Journal of Western Travel
by John McTurk Gibson
edited by Weldon Hoppe
September 2nd, 1859 -- Nine miles further on and we are at the head of the valley, taken as a whole I am much pleased with it. It is about 30 miles long and about 15 at the widest point and from appearances much more productive than Salt Lake Valley though far inferior in size. There is a telegraph line established and in running order clear from Carson City to San Francisco, and this is only a beginning, not many years will elapse until the telegraphie wire spans the entire continent. The telegraph first and then the railroad, it is only a question of time, which the unknown future will assuredly decide in favor of an onward progression as irresistible as it is important. We had to pass through a canon seven miles long and as rough as can well be imagined, pity some enterprising individual couldn't find a suitable grade and make a passable road, winding road among the mountains, such an end accomplished would secure a fortune to the lucky "hombre" as well as the heartfelt thanks of the travelling public. Here we are in Hope Valley, small but pleasant surrounded as usual with tall pine and cedar. The wind sweeping with a mournful cadence through the lofty branches, sweet, plaintive and yet soothing.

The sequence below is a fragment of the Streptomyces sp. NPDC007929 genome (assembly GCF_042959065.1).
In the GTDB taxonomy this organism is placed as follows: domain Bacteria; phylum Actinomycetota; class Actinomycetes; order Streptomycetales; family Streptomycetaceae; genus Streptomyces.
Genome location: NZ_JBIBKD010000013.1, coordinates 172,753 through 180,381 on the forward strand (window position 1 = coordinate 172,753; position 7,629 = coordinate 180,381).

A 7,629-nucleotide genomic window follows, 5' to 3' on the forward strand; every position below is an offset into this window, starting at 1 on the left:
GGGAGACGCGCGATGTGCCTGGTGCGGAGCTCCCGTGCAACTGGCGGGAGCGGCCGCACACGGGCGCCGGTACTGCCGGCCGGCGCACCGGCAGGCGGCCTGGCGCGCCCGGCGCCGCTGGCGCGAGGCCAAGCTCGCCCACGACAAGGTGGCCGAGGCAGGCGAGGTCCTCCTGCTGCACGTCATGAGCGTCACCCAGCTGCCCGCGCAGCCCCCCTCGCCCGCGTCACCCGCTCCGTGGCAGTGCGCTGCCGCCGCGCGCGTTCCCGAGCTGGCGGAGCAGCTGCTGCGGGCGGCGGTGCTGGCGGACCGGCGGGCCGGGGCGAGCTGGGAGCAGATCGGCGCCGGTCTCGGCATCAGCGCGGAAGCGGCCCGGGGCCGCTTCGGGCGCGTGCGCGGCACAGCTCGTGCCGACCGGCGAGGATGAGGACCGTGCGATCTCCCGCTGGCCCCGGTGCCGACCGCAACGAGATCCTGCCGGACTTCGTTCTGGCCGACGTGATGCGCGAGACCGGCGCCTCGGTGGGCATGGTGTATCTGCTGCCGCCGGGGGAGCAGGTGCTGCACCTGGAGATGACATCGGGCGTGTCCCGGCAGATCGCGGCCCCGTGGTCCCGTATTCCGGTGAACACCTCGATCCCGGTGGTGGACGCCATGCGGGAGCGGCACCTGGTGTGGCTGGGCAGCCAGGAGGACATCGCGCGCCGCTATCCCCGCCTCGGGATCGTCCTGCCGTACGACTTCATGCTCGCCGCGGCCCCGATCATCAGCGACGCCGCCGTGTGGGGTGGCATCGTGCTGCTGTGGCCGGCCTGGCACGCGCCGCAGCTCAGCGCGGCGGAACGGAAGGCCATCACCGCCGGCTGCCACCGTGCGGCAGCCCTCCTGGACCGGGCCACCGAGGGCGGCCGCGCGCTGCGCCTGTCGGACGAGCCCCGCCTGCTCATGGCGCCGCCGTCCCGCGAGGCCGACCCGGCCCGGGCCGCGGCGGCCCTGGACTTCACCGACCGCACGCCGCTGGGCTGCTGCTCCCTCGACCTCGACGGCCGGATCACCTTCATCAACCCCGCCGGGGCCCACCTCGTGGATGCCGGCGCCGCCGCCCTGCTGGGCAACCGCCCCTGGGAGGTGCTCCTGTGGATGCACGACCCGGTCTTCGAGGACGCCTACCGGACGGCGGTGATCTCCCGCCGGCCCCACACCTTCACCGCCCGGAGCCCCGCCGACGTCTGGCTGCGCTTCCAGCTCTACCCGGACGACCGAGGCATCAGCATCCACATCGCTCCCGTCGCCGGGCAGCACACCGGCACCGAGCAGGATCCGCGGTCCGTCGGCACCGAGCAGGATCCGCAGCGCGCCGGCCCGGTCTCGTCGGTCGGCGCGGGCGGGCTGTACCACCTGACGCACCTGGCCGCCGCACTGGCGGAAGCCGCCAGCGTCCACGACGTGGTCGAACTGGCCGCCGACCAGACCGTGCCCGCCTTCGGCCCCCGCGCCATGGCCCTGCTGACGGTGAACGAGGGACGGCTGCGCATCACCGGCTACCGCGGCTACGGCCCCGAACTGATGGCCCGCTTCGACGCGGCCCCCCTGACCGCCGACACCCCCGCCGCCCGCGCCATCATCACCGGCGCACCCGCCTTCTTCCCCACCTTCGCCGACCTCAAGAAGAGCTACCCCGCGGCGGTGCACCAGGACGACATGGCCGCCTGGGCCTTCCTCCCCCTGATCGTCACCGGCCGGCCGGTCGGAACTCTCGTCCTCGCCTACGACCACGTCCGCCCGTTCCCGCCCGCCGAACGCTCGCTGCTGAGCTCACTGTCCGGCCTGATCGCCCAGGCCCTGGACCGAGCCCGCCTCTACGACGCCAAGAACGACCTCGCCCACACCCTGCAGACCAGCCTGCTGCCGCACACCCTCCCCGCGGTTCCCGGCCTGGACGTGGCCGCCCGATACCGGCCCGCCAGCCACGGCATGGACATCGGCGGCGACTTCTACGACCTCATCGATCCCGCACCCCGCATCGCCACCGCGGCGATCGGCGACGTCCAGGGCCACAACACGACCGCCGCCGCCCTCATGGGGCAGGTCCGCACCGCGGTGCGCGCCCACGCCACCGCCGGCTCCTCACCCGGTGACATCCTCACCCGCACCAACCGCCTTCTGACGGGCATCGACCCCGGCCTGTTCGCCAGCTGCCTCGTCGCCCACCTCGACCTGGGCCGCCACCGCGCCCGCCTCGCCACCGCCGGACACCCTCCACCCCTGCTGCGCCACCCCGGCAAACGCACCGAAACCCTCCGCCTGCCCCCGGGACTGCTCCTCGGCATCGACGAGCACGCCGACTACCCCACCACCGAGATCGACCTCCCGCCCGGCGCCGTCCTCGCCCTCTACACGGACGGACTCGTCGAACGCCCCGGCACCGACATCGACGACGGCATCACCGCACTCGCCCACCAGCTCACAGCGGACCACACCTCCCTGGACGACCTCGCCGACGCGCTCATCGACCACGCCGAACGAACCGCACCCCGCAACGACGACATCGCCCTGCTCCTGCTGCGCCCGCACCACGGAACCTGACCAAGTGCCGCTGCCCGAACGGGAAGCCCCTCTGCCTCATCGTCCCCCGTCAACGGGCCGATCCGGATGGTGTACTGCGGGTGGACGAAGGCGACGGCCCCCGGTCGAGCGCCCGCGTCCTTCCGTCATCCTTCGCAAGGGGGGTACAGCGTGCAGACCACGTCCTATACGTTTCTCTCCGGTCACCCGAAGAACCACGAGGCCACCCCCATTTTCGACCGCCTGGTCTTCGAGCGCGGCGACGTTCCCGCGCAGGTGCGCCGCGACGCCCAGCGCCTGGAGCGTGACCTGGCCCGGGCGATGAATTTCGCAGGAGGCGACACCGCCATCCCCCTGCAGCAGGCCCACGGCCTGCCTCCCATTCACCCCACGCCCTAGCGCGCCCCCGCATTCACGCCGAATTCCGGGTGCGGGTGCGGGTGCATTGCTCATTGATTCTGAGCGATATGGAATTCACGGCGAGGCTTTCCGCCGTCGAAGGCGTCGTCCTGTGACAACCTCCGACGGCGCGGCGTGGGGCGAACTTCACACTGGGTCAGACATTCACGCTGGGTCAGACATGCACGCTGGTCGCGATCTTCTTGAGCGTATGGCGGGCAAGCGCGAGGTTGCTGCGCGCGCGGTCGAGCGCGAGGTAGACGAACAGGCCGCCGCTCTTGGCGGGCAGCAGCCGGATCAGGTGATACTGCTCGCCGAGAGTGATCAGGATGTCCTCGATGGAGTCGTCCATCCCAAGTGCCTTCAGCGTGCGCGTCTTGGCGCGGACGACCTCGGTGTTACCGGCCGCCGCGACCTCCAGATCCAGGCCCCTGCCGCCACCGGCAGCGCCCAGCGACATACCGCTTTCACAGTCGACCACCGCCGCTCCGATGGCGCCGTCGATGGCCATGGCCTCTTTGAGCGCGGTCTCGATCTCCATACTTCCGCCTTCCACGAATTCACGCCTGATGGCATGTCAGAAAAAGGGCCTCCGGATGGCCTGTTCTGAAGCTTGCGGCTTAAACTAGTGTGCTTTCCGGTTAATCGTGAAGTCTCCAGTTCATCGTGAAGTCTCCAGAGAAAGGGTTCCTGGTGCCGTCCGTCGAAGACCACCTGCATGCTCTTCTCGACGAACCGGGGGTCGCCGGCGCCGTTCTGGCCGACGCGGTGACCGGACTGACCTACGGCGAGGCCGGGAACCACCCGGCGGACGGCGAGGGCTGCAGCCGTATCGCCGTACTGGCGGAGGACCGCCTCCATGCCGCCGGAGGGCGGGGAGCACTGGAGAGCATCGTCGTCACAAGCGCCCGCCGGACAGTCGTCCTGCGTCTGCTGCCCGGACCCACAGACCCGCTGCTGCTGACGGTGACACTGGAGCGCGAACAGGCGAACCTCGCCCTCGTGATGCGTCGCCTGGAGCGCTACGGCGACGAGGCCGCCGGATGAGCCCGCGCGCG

Travelled 15 miles. We left the valley this morning and started up a canon 6 miles long. At the mouth of the canon is a hotell, sawmill & smith shop. This was the first timber we have travelled through since leaving the States. This canon is one of the prettiest places I have ever saw. The mountains on both sides are very tall and formed of almost solid rock covered with tall pines. I measured one that was 8 feet in diameter. A nice stream is rushing down this canon. Springs are coming in all along. The canon road is quite bad in places. Just as we got through we entered a small valley called Hope. We are camped here, 2 houses are here.
Copyright © 1997 Weldon Hoppe